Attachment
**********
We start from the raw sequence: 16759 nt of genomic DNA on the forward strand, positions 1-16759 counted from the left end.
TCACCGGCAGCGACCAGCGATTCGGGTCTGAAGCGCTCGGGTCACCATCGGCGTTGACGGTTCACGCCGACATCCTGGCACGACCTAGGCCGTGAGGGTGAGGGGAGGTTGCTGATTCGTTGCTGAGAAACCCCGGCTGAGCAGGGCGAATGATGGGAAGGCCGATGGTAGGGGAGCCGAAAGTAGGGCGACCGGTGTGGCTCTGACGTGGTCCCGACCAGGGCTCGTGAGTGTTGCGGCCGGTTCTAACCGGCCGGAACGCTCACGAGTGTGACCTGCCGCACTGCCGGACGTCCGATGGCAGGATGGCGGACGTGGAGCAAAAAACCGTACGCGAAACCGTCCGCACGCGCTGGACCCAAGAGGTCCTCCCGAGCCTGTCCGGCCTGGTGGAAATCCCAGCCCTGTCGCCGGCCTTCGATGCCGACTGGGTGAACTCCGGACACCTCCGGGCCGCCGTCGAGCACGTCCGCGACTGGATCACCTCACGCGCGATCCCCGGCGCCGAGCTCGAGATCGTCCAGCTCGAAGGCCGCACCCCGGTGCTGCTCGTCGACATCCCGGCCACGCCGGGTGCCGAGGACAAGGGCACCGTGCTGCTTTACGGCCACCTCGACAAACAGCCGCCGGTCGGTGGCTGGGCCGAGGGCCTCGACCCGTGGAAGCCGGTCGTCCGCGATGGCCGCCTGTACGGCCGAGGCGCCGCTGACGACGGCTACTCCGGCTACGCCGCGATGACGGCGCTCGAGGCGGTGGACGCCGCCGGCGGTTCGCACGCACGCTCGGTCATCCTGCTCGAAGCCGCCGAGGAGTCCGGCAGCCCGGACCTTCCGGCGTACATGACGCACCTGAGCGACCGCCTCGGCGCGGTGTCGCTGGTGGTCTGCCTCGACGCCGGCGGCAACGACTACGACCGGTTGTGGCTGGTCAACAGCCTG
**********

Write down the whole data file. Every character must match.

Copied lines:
We start from the raw sequence: 16759 nt of genomic DNA on the forward strand, positions 1-16759 counted from the left end.
TCACCGGCAGCGACCAGCGATTCGGGTCTGAAGCGCTCGGGTCACCATCGGCGTTGACGGTTCACGCCGACATCCTGGCACGACCTAGGCCGTGAGGGTGAGGGGAGGTTGCTGATTCGTTGCTGAGAAACCCCGGCTGAGCAGGGCGAATGATGGGAAGGCCGATGGTAGGGGAGCCGAAAGTAGGGCGACCGGTGTGGCTCTGACGTGGTCCCGACCAGGGCTCGTGAGTGTTGCGGCCGGTTCTAACCGGCCGGAACGCTCACGAGTGTGACCTGCCGCACTGCCGGACGTCCGATGGCAGGATGGCGGACGTGGAGCAAAAAACCGTACGCGAAACCGTCCGCACGCGCTGGACCCAAGAGGTCCTCCCGAGCCTGTCCGGCCTGGTGGAAATCCCAGCCCTGTCGCCGGCCTTCGATGCCGACTGGGTGAACTCCGGACACCTCCGGGCCGCCGTCGAGCACGTCCGCGACTGGATCACCTCACGCGCGATCCCCGGCGCCGAGCTCGAGATCGTCCAGCTCGAAGGCCGCACCCCGGTGCTGCTCGTCGACATCCCGGCCACGCCGGGTGCCGAGGACAAGGGCACCGTGCTGCTTTACGGCCACCTCGACAAACAGCCGCCGGTCGGTGGCTGGGCCGAGGGCCTCGACCCGTGGAAGCCGGTCGTCCGCGATGGCCGCCTGTACGGCCGAGGCGCCGCTGACGACGGCTACTCCGGCTACGCCGCGATGACGGCGCTCGAGGCGGTGGACGCCGCCGGCGGTTCGCACGCACGCTCGGTCATCCTGCTCGAAGCCGCCGAGGAGTCCGGCAGCCCGGACCTTCCGGCGTACATGACGCACCTGAGCGACCGCCTCGGCGCGGTGTCGCTGGTGGTCTGCCTCGACGCCGGCGGCAACGACTACGACCGGTTGTGGCTGGTCAACAGCCTG